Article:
Warm and dry winter forecast puts Florida in spotlight

UPDATE: The Saturday morning low at Palm Beach International Airport was 65 degrees, the coolest temperature since May 9. It was in the mid-50s around Lake Okeechobee and in interior areas of North Central Florida. The low temperature broke below 60 as far south as Immokalee in inland Collier County.


ORIGINAL POST: Here’s a long-range forecast that Florida tourism officials love — NOAA is calling for a warm and dry La Niña winter.

Along with suggestions that this could be a harsh and snowy winter for the Northeast and Midwest, expectations that the teeth-chattering class will be piling into cars and planes and heading for the sunshine state seem reasonable.

As for Florida residents, they will not only benefit from the added influx of tourist dollars but they’ll also enjoy a respite from last winter’s wild El Niño weather, which spread severe thunderstorms and tornadoes up and down the peninsula.

The three-month temperature and precipitation forecast keeps most of the South warm and dry. (Credit: NOAA/ CPC)


NOAA released its latest three-month forecast on Thursday, projecting more above-normal temperatures through January and below-average precipitation.

The trigger for the forecast is the developing La Niña in the tropical Pacific Ocean. Cooler than average water temperatures in the tropics tend that have that effect — the opposite of El Niño, which features warm ocean temps.

La Niña is favored to develop during the Northern Hemisphere fall 2016 and “slightly favored to persist” through the winter, NOAA forecasters said.

The chances have been placed at 70 percent and 55 percent, respectively.

The last weak La Niña winter occurred during the 2011-2012 season.

That winter, December was 3.9 degrees above normal in the West Palm Beach area and precipitation was 2.48 inches short of average. Highs were generally in the upper 70s and lows were in the mid-60s, rather pleasant weather. The warmest day was 82 and the coolest was 51. The previous month was also warm and dry, with a 3.42-inches precipitation deficit.

January’s precipitation shortfall was 2.75 inches, but temperatures came in right at normal. February was a little wetter than normal and much warmer than normal.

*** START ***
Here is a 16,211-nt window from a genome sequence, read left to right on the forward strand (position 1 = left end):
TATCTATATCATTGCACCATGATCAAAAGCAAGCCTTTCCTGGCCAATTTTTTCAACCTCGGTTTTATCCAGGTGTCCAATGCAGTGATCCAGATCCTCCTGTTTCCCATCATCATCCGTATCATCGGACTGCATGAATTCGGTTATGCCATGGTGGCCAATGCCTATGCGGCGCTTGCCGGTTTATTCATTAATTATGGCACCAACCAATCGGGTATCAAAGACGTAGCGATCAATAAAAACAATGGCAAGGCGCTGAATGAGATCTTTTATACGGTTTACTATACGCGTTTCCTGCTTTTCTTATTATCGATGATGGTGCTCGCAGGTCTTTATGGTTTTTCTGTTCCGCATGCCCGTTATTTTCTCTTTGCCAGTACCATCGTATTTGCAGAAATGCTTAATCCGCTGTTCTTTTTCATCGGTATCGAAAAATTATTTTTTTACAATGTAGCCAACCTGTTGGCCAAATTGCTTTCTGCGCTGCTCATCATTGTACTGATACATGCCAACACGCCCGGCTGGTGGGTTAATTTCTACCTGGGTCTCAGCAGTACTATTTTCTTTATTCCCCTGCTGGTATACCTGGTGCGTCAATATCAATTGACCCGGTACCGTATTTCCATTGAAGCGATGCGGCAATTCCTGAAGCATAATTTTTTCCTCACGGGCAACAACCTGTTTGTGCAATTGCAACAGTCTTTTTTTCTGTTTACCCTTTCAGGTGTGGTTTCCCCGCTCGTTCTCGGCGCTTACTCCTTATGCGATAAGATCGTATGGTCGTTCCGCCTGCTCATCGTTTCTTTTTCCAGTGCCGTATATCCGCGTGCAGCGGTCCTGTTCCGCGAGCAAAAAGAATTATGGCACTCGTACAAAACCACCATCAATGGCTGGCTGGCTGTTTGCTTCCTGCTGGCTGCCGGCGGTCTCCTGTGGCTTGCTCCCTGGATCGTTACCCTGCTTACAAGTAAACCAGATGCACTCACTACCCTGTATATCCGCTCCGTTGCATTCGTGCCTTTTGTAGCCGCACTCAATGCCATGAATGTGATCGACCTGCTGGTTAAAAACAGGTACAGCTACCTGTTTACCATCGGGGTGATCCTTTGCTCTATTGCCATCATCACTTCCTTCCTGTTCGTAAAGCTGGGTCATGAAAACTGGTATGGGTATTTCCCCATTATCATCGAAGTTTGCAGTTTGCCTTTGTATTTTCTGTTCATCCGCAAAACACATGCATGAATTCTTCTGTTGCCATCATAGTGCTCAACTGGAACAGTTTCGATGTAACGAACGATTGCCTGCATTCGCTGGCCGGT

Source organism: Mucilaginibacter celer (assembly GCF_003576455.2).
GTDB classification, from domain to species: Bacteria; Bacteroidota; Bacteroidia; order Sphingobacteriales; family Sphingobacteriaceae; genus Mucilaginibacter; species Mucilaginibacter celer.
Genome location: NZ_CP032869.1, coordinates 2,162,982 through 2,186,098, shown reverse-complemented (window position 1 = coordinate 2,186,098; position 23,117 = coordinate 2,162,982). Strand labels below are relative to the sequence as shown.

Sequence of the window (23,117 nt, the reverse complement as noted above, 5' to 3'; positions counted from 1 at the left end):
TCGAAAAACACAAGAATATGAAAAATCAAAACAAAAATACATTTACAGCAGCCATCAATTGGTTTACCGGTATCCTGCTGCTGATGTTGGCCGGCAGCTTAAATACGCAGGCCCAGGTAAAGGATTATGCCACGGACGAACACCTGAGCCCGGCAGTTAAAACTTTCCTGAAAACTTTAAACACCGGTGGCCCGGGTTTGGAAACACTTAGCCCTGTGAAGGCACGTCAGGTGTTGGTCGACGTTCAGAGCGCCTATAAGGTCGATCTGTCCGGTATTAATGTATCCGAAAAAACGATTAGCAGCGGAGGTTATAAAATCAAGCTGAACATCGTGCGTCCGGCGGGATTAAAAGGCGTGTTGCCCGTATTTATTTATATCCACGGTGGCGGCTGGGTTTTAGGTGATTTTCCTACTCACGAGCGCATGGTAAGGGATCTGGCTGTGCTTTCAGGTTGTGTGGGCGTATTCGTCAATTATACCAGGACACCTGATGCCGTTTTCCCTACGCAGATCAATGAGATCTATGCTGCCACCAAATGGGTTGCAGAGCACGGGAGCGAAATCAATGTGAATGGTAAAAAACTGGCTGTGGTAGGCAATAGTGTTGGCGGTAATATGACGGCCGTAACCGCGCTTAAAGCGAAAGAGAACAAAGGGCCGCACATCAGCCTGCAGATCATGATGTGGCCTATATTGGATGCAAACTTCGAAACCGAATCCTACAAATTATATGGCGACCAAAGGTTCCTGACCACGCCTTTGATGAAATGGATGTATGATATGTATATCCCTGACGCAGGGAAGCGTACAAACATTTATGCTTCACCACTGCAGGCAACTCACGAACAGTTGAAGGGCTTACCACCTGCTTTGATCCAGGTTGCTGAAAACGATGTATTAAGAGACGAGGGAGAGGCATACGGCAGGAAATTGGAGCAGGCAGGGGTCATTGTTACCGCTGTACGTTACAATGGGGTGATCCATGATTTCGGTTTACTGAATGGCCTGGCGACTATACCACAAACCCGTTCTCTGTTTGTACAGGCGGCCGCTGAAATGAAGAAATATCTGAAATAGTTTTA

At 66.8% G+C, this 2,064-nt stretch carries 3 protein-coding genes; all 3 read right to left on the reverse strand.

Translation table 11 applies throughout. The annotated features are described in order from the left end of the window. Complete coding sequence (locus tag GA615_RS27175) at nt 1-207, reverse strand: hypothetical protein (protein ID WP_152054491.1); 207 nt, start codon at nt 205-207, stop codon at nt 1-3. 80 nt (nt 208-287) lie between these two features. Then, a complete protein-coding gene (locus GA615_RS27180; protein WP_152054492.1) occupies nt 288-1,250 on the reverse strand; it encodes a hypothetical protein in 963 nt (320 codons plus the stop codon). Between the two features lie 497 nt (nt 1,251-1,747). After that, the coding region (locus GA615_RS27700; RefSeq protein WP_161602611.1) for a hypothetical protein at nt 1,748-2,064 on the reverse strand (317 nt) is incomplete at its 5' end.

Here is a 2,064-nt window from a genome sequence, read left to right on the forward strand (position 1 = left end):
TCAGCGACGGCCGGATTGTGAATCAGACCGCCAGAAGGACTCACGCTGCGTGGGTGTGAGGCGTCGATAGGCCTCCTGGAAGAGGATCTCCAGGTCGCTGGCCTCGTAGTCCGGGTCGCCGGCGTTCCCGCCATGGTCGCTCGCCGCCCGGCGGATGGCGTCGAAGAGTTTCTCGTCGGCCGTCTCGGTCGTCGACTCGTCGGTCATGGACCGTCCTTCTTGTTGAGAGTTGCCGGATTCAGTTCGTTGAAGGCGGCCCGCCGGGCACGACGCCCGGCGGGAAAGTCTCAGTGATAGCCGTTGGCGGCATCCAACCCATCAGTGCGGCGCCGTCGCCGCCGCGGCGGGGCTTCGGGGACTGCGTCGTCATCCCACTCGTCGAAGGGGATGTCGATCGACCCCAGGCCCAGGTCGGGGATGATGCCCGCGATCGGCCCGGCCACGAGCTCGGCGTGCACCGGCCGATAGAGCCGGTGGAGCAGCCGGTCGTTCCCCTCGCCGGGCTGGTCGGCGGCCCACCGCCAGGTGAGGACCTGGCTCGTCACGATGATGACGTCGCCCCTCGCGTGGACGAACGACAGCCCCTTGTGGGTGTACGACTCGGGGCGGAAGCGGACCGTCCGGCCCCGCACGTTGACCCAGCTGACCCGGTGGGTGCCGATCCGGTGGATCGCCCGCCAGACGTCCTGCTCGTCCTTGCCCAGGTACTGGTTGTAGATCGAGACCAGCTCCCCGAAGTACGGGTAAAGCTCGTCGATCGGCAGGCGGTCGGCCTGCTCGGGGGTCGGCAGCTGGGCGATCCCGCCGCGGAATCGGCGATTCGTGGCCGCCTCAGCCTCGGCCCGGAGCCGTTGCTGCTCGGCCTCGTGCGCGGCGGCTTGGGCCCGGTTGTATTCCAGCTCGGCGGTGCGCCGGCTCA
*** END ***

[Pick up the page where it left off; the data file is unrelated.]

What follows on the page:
It was more of a mixed bag on the Treasure Coast with two out of three winter months delivering unusually warm temperatures and mostly dry conditions.

The West Coast was pretty much warm and dry across the board during the winter of 2011-2012.

Speaking of nice weather, the forecast for a genuine Florida-style fall weekend is on track with the arrival of a cold front late Friday. Some parts of interior South Florida could drop into the low 50s on Saturday night.

The West Palm Beach forecast is for a low Saturday night of 69, which would be the first time the temperature has poked below 70 since May 26. Sunday’s forecast high is 77.



The low pressure system north of the Bahamas hasn’t been able to get its act together. (Credit: NOAA)

TROPICS TOPICS: Chances of Invest 99L becoming a tropical depression, or Tropical Storm Otto, are diminishing, the National Hurricane Center said. The system, moving northward, has a 40 percent chance of developing.

The hurricane season likely still has one or two storms up its sleeve, though, since on average one named system develops in the Atlantic in November. The GFS and the European (ECMWF) aren’t currently advertising much of anything over the next 10 days, however.


Author: jnelander

Freelance writer and editor

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